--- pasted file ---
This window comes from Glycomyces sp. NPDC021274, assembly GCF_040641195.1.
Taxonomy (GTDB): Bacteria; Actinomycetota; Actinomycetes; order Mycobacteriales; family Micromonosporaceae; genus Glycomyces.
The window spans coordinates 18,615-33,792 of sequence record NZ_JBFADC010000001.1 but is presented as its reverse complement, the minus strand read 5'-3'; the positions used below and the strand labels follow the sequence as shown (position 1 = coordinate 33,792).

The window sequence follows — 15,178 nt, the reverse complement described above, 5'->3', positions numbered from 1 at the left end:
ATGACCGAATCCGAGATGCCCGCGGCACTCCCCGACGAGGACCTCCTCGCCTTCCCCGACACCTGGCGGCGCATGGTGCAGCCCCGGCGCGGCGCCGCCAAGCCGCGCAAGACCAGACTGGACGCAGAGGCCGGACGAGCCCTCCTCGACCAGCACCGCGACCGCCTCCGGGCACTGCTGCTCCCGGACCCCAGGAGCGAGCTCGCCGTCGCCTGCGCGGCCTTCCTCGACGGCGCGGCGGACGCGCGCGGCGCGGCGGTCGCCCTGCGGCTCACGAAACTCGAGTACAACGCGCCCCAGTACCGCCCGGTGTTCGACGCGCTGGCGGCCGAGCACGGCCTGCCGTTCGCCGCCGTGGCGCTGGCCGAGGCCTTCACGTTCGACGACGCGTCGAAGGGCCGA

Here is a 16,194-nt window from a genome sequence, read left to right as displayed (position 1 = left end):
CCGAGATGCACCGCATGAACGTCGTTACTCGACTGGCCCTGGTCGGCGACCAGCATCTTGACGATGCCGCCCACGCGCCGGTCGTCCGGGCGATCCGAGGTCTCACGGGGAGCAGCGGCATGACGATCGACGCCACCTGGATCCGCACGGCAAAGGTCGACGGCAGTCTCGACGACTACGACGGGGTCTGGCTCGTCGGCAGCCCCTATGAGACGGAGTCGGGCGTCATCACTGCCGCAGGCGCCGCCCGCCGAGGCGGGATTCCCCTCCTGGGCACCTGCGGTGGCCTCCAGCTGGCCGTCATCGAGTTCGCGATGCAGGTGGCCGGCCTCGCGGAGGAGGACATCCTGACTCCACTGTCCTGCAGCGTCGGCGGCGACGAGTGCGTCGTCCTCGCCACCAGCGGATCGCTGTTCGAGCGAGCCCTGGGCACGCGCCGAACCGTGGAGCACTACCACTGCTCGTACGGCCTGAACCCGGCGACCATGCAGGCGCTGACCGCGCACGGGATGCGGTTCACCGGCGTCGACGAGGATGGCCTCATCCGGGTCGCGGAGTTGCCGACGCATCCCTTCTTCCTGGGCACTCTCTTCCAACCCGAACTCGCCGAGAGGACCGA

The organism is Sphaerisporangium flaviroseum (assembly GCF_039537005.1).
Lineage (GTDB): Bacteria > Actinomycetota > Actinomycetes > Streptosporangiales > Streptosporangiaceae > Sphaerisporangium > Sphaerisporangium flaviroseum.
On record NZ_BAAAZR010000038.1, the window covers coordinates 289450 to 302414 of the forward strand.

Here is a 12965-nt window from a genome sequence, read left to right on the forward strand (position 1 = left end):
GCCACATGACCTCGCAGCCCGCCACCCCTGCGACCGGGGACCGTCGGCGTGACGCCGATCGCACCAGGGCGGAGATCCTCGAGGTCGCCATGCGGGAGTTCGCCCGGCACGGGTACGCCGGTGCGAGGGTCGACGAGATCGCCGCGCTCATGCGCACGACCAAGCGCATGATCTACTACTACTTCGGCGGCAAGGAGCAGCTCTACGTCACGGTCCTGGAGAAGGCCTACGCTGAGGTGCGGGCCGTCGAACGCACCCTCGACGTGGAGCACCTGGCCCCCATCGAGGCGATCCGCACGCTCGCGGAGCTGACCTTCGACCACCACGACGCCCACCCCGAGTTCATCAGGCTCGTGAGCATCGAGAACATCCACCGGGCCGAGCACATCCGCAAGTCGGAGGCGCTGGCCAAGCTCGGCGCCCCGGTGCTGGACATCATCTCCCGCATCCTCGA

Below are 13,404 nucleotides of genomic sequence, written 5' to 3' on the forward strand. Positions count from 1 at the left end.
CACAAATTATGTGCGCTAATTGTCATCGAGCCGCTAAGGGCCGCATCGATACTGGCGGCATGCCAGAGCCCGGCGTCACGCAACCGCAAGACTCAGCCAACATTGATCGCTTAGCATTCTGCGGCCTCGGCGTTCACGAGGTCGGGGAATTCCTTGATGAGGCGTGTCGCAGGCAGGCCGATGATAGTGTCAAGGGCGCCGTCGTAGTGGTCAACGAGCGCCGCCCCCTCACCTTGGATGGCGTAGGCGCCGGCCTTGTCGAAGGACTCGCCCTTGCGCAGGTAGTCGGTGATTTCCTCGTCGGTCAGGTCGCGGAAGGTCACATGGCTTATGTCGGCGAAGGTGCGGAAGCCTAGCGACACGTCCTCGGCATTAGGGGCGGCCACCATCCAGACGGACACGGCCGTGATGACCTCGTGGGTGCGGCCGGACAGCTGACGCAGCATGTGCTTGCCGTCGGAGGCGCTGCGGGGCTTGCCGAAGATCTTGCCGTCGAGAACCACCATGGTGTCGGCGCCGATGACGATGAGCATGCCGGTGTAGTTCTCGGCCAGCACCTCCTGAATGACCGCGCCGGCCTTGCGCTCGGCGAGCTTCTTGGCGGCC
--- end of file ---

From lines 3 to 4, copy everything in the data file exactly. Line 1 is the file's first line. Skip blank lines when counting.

The window spans coordinates 18,615-33,792 of sequence record NZ_JBFADC010000001.1 but is presented as its reverse complement, the minus strand read 5'-3'; the positions used below and the strand labels follow the sequence as shown (position 1 = coordinate 33,792).

The window sequence follows — 15,178 nt, the reverse complement described above, 5'->3', positions numbered from 1 at the left end: